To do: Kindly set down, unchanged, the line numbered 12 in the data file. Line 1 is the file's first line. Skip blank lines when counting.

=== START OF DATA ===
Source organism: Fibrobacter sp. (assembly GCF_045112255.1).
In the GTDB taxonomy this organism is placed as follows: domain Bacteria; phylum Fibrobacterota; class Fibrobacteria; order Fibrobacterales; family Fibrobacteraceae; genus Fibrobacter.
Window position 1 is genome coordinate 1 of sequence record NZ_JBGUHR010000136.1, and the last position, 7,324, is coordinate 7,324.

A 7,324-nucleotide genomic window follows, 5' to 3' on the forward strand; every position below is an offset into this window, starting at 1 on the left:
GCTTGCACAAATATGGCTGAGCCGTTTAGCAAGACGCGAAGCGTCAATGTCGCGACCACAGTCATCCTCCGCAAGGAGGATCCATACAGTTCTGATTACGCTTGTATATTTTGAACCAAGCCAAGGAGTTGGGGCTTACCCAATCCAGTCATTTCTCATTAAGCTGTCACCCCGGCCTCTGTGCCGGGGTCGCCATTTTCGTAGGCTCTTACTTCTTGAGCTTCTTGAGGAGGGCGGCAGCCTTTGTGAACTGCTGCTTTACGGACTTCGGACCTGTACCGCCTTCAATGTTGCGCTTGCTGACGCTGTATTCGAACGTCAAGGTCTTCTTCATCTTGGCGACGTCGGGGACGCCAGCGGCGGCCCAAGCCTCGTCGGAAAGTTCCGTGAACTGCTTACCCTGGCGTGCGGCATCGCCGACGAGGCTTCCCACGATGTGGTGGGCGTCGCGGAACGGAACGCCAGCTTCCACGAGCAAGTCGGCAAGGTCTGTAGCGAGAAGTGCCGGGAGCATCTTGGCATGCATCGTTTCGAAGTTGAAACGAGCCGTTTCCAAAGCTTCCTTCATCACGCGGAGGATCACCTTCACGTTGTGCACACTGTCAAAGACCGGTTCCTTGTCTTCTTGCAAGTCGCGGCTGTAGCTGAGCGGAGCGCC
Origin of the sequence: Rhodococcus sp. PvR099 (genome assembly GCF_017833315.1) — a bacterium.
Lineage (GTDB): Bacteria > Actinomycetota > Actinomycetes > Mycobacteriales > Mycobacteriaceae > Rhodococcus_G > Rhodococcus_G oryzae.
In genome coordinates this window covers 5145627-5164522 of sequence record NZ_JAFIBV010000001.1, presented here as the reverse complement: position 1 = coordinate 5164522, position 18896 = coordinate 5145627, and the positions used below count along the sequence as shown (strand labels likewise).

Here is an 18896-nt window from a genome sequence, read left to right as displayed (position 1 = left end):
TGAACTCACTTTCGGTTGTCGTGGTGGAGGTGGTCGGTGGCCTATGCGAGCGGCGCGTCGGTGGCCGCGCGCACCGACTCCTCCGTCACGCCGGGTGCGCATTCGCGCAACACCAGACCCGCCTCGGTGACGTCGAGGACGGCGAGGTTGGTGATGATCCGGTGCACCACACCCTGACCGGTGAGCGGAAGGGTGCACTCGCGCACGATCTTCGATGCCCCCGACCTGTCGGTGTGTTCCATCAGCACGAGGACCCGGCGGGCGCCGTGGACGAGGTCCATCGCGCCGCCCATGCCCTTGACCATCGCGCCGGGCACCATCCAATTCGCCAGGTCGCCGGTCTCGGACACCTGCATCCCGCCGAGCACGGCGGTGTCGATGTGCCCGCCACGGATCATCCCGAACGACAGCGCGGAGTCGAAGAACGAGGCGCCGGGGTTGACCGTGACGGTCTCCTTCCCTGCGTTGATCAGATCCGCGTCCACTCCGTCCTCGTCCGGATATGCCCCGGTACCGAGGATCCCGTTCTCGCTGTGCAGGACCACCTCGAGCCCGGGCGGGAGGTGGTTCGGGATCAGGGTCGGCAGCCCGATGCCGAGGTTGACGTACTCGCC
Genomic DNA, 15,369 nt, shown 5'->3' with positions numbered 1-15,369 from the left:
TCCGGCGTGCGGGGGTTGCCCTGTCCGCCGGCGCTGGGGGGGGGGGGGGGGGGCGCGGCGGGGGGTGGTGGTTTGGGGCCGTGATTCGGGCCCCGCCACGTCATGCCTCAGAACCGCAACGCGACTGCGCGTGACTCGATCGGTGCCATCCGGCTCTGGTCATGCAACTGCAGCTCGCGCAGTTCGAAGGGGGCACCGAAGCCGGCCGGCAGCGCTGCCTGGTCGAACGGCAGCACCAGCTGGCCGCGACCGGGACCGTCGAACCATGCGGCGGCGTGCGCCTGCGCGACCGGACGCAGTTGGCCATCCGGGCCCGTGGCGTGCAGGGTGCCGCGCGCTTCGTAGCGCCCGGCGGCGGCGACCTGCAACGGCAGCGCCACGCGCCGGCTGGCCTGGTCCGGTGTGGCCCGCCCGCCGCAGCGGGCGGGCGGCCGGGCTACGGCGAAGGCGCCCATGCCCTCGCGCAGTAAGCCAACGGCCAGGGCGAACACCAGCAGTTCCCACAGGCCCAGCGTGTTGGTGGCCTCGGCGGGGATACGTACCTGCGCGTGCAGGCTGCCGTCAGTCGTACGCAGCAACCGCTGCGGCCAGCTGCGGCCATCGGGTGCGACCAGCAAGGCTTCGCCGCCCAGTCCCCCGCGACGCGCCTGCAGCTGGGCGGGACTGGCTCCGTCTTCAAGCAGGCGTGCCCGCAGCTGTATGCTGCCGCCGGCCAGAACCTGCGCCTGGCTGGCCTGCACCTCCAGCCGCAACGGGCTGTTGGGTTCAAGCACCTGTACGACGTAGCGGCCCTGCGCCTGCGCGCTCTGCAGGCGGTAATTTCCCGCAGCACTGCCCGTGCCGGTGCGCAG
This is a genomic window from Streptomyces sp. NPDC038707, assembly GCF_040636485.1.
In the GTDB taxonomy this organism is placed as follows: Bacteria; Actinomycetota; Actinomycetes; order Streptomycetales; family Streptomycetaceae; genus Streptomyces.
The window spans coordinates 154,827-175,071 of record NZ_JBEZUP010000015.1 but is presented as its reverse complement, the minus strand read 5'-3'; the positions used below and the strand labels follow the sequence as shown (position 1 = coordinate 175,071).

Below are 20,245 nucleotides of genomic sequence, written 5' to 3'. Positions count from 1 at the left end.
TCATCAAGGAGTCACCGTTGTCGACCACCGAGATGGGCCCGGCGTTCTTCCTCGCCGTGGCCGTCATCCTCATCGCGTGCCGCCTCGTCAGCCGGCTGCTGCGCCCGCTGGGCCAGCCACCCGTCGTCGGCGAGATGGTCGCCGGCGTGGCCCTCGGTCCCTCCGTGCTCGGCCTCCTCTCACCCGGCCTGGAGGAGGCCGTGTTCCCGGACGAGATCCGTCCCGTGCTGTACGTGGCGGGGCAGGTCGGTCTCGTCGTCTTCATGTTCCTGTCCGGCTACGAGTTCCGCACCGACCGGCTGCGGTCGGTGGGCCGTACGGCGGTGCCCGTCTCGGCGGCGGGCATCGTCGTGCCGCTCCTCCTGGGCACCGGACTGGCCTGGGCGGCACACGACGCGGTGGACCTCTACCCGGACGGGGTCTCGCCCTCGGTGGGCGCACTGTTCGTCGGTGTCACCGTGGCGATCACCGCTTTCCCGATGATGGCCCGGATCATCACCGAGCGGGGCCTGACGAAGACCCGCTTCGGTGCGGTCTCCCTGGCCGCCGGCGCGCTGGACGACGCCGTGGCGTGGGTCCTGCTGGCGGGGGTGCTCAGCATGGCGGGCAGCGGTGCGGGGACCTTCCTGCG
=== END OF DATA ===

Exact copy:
TCCGGCGTGCGGGGGTTGCCCTGTCCGCCGGCGCTGGGGGGGGGGGGGGGGGGCGCGGCGGGGGGTGGTGGTTTGGGGCCGTGATTCGGGCCCCGCCACGTCATGCCTCAGAACCGCAACGCGACTGCGCGTGACTCGATCGGTGCCATCCGGCTCTGGTCATGCAACTGCAGCTCGCGCAGTTCGAAGGGGGCACCGAAGCCGGCCGGCAGCGCTGCCTGGTCGAACGGCAGCACCAGCTGGCCGCGACCGGGACCGTCGAACCATGCGGCGGCGTGCGCCTGCGCGACCGGACGCAGTTGGCCATCCGGGCCCGTGGCGTGCAGGGTGCCGCGCGCTTCGTAGCGCCCGGCGGCGGCGACCTGCAACGGCAGCGCCACGCGCCGGCTGGCCTGGTCCGGTGTGGCCCGCCCGCCGCAGCGGGCGGGCGGCCGGGCTACGGCGAAGGCGCCCATGCCCTCGCGCAGTAAGCCAACGGCCAGGGCGAACACCAGCAGTTCCCACAGGCCCAGCGTGTTGGTGGCCTCGGCGGGGATACGTACCTGCGCGTGCAGGCTGCCGTCAGTCGTACGCAGCAACCGCTGCGGCCAGCTGCGGCCATCGGGTGCGACCAGCAAGGCTTCGCCGCCCAGTCCCCCGCGACGCGCCTGCAGCTGGGCGGGACTGGCTCCGTCTTCAAGCAGGCGTGCCCGCAGCTGTATGCTGCCGCCGGCCAGAACCTGCGCCTGGCTGGCCTGCACCTCCAGCCGCAACGGGCTGTTGGGTTCAAGCACCTGTACGACGTAGCGGCCCTGCGCCTGCGCGCTCTGCAGGCGGTAATTTCCCGCAGCACTGCCCGTGCCGGTGCGCAG